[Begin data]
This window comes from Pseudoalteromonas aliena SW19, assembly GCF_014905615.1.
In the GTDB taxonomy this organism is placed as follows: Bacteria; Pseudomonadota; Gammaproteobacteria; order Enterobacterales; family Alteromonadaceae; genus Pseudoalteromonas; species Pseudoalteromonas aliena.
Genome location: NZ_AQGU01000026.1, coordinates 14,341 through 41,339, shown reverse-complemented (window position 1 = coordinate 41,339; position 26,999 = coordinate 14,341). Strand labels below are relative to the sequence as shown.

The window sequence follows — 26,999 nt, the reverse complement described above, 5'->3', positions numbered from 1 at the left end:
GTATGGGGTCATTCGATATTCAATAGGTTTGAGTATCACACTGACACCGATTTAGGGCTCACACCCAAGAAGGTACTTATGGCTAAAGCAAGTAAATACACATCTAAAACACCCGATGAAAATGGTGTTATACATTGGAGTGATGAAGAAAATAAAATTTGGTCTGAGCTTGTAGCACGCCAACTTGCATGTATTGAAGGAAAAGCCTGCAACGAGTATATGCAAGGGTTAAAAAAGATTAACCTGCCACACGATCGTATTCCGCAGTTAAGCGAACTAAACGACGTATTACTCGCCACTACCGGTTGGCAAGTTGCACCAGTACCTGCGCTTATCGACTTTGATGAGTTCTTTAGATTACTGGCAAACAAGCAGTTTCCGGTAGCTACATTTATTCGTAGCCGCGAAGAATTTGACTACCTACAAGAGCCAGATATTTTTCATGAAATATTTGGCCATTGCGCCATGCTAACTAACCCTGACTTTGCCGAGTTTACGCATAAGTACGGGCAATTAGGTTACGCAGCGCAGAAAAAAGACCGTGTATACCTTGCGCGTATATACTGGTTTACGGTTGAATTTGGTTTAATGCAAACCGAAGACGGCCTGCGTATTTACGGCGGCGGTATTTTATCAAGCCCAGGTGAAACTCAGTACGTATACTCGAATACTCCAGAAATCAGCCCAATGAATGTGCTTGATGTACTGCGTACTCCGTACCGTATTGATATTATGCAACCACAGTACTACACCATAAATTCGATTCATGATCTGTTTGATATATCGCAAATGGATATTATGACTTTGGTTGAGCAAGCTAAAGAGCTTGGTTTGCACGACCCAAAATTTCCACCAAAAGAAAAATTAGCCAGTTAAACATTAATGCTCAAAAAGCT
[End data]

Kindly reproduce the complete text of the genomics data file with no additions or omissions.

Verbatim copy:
This window comes from Pseudoalteromonas aliena SW19, assembly GCF_014905615.1.
In the GTDB taxonomy this organism is placed as follows: Bacteria; Pseudomonadota; Gammaproteobacteria; order Enterobacterales; family Alteromonadaceae; genus Pseudoalteromonas; species Pseudoalteromonas aliena.
Genome location: NZ_AQGU01000026.1, coordinates 14,341 through 41,339, shown reverse-complemented (window position 1 = coordinate 41,339; position 26,999 = coordinate 14,341). Strand labels below are relative to the sequence as shown.

The window sequence follows — 26,999 nt, the reverse complement described above, 5'->3', positions numbered from 1 at the left end:
GTATGGGGTCATTCGATATTCAATAGGTTTGAGTATCACACTGACACCGATTTAGGGCTCACACCCAAGAAGGTACTTATGGCTAAAGCAAGTAAATACACATCTAAAACACCCGATGAAAATGGTGTTATACATTGGAGTGATGAAGAAAATAAAATTTGGTCTGAGCTTGTAGCACGCCAACTTGCATGTATTGAAGGAAAAGCCTGCAACGAGTATATGCAAGGGTTAAAAAAGATTAACCTGCCACACGATCGTATTCCGCAGTTAAGCGAACTAAACGACGTATTACTCGCCACTACCGGTTGGCAAGTTGCACCAGTACCTGCGCTTATCGACTTTGATGAGTTCTTTAGATTACTGGCAAACAAGCAGTTTCCGGTAGCTACATTTATTCGTAGCCGCGAAGAATTTGACTACCTACAAGAGCCAGATATTTTTCATGAAATATTTGGCCATTGCGCCATGCTAACTAACCCTGACTTTGCCGAGTTTACGCATAAGTACGGGCAATTAGGTTACGCAGCGCAGAAAAAAGACCGTGTATACCTTGCGCGTATATACTGGTTTACGGTTGAATTTGGTTTAATGCAAACCGAAGACGGCCTGCGTATTTACGGCGGCGGTATTTTATCAAGCCCAGGTGAAACTCAGTACGTATACTCGAATACTCCAGAAATCAGCCCAATGAATGTGCTTGATGTACTGCGTACTCCGTACCGTATTGATATTATGCAACCACAGTACTACACCATAAATTCGATTCATGATCTGTTTGATATATCGCAAATGGATATTATGACTTTGGTTGAGCAAGCTAAAGAGCTTGGTTTGCACGACCCAAAATTTCCACCAAAAGAAAAATTAGCCAGTTAAACATTAATGCTCAAAAAGCT